Thursday, March 22, 2012
ANN ARBOR, Mich., March 22, 2012– There is significant potential for the expansion of bio-based automotive parts and components manufacturing in the Great Lakes region, according to a newly-released study conducted by the Center for Automotive Research (CAR), a nonprofit research organization based in Ann Arbor, Michigan.
“Bio-based materials, such as corn- and castor oil-based plastics, natural fiber reinforcements, and soy-based foam, have already been tested and deployed in a number of automotive components—door interiors, seating, package shelves, and underbody panels, for example.” said Bernard Swiecki, senior project manager and the study’s lead. “Although still in its infancy, the use of bio-based materials by the automotive industry has been gradually accelerating over the last several years. Many companies in the Great Lakes region are examining the use of bio-based materials in their automotive parts and components. The region is the nucleus for automotive component research and manufacturing and provides a major source of the feedstock crops used to produce bio-based materials.”
The study, produced by the Sustainability and Economic Development Strategies group at CAR, examines the bio-based automotive parts and components market and identifies several successful approaches to increase commercialization of bio-based materials in automotive components. This report includes an examination of the status of current bio-based materials technology and use within the automotive industry, emerging industry trends toward deployment of bio-based materials, leading organizations that are active in the automotive bio-based materials sector, and feedstock and resource base considerations associated with production of bio-based materials.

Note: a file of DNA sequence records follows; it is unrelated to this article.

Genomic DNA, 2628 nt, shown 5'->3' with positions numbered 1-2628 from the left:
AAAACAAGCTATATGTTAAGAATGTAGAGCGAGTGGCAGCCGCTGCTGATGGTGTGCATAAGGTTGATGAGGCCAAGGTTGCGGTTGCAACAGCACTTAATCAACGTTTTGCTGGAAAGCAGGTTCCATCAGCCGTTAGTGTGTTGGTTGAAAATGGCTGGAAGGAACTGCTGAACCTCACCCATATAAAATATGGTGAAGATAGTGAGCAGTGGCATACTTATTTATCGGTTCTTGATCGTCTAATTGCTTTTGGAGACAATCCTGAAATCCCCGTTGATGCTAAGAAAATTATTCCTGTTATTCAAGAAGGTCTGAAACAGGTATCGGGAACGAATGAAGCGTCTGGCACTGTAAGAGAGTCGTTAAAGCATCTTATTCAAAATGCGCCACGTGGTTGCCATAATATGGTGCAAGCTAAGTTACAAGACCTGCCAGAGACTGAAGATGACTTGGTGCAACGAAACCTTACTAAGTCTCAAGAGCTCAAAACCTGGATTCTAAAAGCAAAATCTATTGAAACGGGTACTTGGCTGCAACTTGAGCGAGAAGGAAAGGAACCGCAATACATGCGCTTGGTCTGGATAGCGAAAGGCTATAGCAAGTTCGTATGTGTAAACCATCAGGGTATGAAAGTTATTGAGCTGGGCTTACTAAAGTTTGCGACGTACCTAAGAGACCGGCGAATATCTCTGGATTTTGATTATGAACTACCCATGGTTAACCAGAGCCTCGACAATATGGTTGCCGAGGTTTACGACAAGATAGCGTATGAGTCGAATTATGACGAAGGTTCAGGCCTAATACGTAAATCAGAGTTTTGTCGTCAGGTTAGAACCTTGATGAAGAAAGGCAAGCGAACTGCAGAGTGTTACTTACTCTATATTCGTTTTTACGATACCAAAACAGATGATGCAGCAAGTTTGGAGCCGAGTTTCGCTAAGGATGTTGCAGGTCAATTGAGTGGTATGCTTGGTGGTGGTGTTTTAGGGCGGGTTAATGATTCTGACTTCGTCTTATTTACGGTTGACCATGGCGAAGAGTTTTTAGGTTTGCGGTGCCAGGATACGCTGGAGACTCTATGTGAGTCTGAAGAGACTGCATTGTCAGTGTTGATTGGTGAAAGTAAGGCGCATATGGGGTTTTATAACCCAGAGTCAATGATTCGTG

Drawing on meetings with industry representatives, case studies, and a literature review, CAR researchers documented lessons learned, obstacles encountered, and strategies to increase commercialization and adoption of bio-based materials into automotive supply chains. The report highlights the commercialization process through three case studies. These case study examples of successful automaker bio-based product utilization provide a basis for understanding how a component that integrates bio-based materials is developed and how these materials move from farm to factory.
The report was funded by Growth Dimensions for Belvidere and Boone County Inc. and is available on CAR’s website, www.cargroup.org
The Center for Automotive Research’s mission is to conduct research on significant issues related to the future direction of the global automotive industry, as well as organize and conduct forums of value to the automotive community. CAR performs numerous studies for federal, state and local governments, corporations, and foundations. The Sustainability and Economic Development Strategies group offers objective analysis and advice while encouraging collaboration between the automotive sector, academia, and communities, with the goal of long-term sustainability of both the industry and communitiies.
Center for Automotive Research